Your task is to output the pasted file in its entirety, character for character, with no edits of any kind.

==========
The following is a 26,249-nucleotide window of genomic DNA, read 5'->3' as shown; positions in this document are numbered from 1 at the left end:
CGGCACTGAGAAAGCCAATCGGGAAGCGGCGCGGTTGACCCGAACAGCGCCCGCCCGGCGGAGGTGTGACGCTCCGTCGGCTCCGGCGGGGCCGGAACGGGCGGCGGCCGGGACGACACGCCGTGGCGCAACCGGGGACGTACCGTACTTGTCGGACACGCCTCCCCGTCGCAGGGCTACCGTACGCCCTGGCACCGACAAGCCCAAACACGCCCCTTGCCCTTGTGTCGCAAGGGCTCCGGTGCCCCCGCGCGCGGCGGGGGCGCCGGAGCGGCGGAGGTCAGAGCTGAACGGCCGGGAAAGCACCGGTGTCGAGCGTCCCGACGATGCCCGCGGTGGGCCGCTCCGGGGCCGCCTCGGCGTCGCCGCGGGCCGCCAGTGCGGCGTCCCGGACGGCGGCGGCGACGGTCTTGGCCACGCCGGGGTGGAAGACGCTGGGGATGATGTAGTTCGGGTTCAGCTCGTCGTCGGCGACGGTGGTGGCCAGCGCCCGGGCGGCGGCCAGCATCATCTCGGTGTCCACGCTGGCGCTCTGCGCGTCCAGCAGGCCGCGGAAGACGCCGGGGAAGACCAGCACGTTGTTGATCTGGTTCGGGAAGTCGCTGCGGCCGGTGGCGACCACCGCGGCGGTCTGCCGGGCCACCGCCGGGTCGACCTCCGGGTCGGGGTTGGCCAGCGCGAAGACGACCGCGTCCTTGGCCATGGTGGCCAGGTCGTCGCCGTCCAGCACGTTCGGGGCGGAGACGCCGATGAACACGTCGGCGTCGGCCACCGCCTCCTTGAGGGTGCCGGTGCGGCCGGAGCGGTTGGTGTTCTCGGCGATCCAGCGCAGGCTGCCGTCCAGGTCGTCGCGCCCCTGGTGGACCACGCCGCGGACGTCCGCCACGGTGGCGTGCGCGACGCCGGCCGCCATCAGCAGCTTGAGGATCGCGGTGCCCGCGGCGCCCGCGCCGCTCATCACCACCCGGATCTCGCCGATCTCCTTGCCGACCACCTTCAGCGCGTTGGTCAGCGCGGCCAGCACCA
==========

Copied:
The following is a 26,249-nucleotide window of genomic DNA, read 5'->3' as shown; positions in this document are numbered from 1 at the left end:
CGGCACTGAGAAAGCCAATCGGGAAGCGGCGCGGTTGACCCGAACAGCGCCCGCCCGGCGGAGGTGTGACGCTCCGTCGGCTCCGGCGGGGCCGGAACGGGCGGCGGCCGGGACGACACGCCGTGGCGCAACCGGGGACGTACCGTACTTGTCGGACACGCCTCCCCGTCGCAGGGCTACCGTACGCCCTGGCACCGACAAGCCCAAACACGCCCCTTGCCCTTGTGTCGCAAGGGCTCCGGTGCCCCCGCGCGCGGCGGGGGCGCCGGAGCGGCGGAGGTCAGAGCTGAACGGCCGGGAAAGCACCGGTGTCGAGCGTCCCGACGATGCCCGCGGTGGGCCGCTCCGGGGCCGCCTCGGCGTCGCCGCGGGCCGCCAGTGCGGCGTCCCGGACGGCGGCGGCGACGGTCTTGGCCACGCCGGGGTGGAAGACGCTGGGGATGATGTAGTTCGGGTTCAGCTCGTCGTCGGCGACGGTGGTGGCCAGCGCCCGGGCGGCGGCCAGCATCATCTCGGTGTCCACGCTGGCGCTCTGCGCGTCCAGCAGGCCGCGGAAGACGCCGGGGAAGACCAGCACGTTGTTGATCTGGTTCGGGAAGTCGCTGCGGCCGGTGGCGACCACCGCGGCGGTCTGCCGGGCCACCGCCGGGTCGACCTCCGGGTCGGGGTTGGCCAGCGCGAAGACGACCGCGTCCTTGGCCATGGTGGCCAGGTCGTCGCCGTCCAGCACGTTCGGGGCGGAGACGCCGATGAACACGTCGGCGTCGGCCACCGCCTCCTTGAGGGTGCCGGTGCGGCCGGAGCGGTTGGTGTTCTCGGCGATCCAGCGCAGGCTGCCGTCCAGGTCGTCGCGCCCCTGGTGGACCACGCCGCGGACGTCCGCCACGGTGGCGTGCGCGACGCCGGCCGCCATCAGCAGCTTGAGGATCGCGGTGCCCGCGGCGCCCGCGCCGCTCATCACCACCCGGATCTCGCCGATCTCCTTGCCGACCACCTTCAGCGCGTTGGTCAGCGCGGCCAGCACCA